As we grow and our movements become more co-opted and complicated by capitalism and by the liberal left, I think we’re going to see more of this division and this lack of solidarity and a lot of black-and-white politics around who’s right, who’s wrong, who’s going to participate in what and who isn’t. And so, I think we have a responsibility to also not allow our voices to be co-opted.

NOW: You just made me think right back to my Ford government example, where it’s like “let’s placate the Tamils while we vilify these others.”

VTN: I really hope that Tamil people come see this film. I hope that people from our communities come see this film. Because ultimately, it’s also something that’s not just supposed to be a reflection of them, but begs them to ask different questions about how we’re participating in society or how we’re not.

It’s great for representation but what is representation if it doesn’t ask us to interrogate ourselves and ask questions and reflect. I don’t want people to just come to the movie and say, “Oh, it felt really good to see Tamil, Iranian and Mohawk people on screen and other people around them.” I hope they walk away with heartache and headache, and joy and grief. I hope they walk away with all of the feelings and wanting to talk about.

PG: This is not unique to us, but our history is very contested. Every single Tamil home is very unique and different. In our house, it was “you don’t talk about the Tigers. You don’t talk about what’s happened. We’re here now.” And of course, this comes with privilege.

We see in Toronto specifically, there’s different narratives about the Tigers, about what’s happening back home, about what needs to happen back home in order for there to be some sort of change. And I think that we need to collectively understand how our struggles are unique community-to-community.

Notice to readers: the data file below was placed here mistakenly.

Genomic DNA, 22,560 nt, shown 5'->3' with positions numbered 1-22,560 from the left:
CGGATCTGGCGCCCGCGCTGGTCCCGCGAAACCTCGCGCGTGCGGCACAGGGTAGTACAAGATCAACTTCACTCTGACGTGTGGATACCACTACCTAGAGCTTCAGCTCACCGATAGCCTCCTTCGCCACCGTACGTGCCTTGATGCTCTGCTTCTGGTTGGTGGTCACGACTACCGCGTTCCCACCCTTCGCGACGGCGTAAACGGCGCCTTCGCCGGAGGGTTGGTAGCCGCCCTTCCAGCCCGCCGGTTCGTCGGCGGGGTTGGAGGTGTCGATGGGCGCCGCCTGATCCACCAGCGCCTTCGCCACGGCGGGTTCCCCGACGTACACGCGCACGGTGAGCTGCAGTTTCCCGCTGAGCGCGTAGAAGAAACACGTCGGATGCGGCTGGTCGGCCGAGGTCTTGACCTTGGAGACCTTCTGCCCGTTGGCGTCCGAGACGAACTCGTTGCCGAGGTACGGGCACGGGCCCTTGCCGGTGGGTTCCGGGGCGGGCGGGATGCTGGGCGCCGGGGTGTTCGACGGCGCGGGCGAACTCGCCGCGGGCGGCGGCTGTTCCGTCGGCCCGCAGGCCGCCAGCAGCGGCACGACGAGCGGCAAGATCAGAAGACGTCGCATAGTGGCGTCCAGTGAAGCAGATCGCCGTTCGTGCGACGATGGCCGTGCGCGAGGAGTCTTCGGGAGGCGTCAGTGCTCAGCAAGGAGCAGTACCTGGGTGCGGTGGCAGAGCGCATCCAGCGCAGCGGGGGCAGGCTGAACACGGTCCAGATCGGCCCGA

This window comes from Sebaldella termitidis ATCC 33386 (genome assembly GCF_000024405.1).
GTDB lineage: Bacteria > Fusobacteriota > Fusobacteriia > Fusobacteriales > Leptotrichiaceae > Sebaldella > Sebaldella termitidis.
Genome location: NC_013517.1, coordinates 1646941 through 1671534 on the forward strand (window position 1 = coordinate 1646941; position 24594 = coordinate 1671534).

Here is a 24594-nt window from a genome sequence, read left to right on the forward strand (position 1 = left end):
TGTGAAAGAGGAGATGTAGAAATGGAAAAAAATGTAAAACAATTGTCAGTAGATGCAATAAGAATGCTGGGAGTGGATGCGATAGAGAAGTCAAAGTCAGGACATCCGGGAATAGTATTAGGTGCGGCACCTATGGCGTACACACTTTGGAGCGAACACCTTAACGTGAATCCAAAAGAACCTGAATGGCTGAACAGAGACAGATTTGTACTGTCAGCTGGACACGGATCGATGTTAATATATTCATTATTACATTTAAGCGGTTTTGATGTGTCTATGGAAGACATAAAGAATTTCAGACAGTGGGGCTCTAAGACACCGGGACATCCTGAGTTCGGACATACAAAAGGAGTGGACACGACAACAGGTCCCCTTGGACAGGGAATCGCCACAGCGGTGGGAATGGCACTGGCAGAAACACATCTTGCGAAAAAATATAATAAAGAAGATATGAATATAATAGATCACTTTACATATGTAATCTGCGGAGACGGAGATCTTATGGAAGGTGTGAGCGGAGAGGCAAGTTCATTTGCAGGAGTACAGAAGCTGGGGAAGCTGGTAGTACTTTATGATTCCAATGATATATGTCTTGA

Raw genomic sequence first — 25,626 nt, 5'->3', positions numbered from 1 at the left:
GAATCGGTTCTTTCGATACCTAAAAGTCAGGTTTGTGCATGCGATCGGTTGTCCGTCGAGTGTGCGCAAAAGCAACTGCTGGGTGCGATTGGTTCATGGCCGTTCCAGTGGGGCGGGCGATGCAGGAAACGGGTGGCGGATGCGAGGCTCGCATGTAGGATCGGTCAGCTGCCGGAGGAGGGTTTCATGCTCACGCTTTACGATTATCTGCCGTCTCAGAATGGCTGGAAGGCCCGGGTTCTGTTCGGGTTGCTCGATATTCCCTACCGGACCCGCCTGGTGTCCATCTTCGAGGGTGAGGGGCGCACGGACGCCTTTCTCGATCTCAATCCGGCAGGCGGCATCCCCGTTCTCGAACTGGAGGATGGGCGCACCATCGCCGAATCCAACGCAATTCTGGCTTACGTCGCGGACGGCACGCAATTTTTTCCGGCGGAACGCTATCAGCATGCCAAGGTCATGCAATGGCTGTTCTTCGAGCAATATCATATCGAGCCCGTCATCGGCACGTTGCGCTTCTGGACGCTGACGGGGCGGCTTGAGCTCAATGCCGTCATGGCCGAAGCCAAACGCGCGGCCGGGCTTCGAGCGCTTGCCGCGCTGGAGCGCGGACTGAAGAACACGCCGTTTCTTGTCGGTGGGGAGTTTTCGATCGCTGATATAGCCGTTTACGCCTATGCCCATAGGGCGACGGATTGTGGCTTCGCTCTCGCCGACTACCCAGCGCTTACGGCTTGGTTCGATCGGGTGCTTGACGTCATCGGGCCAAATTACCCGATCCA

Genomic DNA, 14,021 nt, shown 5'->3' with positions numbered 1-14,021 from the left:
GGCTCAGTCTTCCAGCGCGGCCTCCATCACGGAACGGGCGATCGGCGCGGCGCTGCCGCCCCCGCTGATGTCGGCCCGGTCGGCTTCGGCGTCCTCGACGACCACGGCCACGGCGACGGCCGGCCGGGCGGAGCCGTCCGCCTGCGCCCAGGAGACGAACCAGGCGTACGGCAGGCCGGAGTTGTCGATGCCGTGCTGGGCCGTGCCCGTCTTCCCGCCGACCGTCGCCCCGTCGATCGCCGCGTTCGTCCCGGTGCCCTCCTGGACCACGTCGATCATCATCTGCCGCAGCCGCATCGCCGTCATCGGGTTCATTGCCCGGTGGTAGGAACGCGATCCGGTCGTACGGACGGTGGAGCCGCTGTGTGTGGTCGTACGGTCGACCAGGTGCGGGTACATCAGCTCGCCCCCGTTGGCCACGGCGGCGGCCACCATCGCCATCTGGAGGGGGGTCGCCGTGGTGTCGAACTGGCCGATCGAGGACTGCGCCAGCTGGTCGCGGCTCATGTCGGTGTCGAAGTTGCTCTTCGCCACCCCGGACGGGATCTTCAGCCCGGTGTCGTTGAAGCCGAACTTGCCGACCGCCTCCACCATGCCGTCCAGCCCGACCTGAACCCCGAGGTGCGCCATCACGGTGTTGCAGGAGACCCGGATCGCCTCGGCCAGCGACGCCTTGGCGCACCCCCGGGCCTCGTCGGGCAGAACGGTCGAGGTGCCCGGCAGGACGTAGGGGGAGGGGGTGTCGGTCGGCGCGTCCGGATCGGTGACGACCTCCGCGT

Someone who I’m very obsessed with and I think that every Tamil person and every socialist should read is Ambalavaner Sivanandan. And he says so beautifully how we can become communities of resistance by realizing how we are connected through our divisions and what they’ve done to separate us in terms of race and class. Based on that, we can come together as anti-imperialists, anti-capitalists and anti-racists.

NOW: I want to go back in time. The first time I ever heard of Nayani was when she had a small documentary called Shadeism. And then she was on the cover of the very first print issue of Tamil Culture back 2014. You have since mentored with Bradford Young (the director of photography on Arrival and When They See Us). You were part of The Remix Project. We talked about This Place in 2018. It’s been a long journey for you to get to this moment.

Talk to me about coming from a community that’s not often represented in the filmmaking industry and having to stick it out. How many times have you thought about just quitting?

VTN: An hour ago. I definitely almost quit a lot.

I am very much a reflection of what happens when a child is loved very well. I really believe that. My parents did not have much, but my dad’s love was the promise of all possibility. I have an incredible family. I know that’s a privilege in and of itself. And I’ve been loved by the community around me that has stuck with me and I’m with now. I finished the film with the people I love the most.

And I do believe that my parents deep-seated love in me has given me this delusional confidence that things will work out. There is a level of delusion that’s required to stay in this industry.

SSH: Not delusional. We made it to TIFF girl!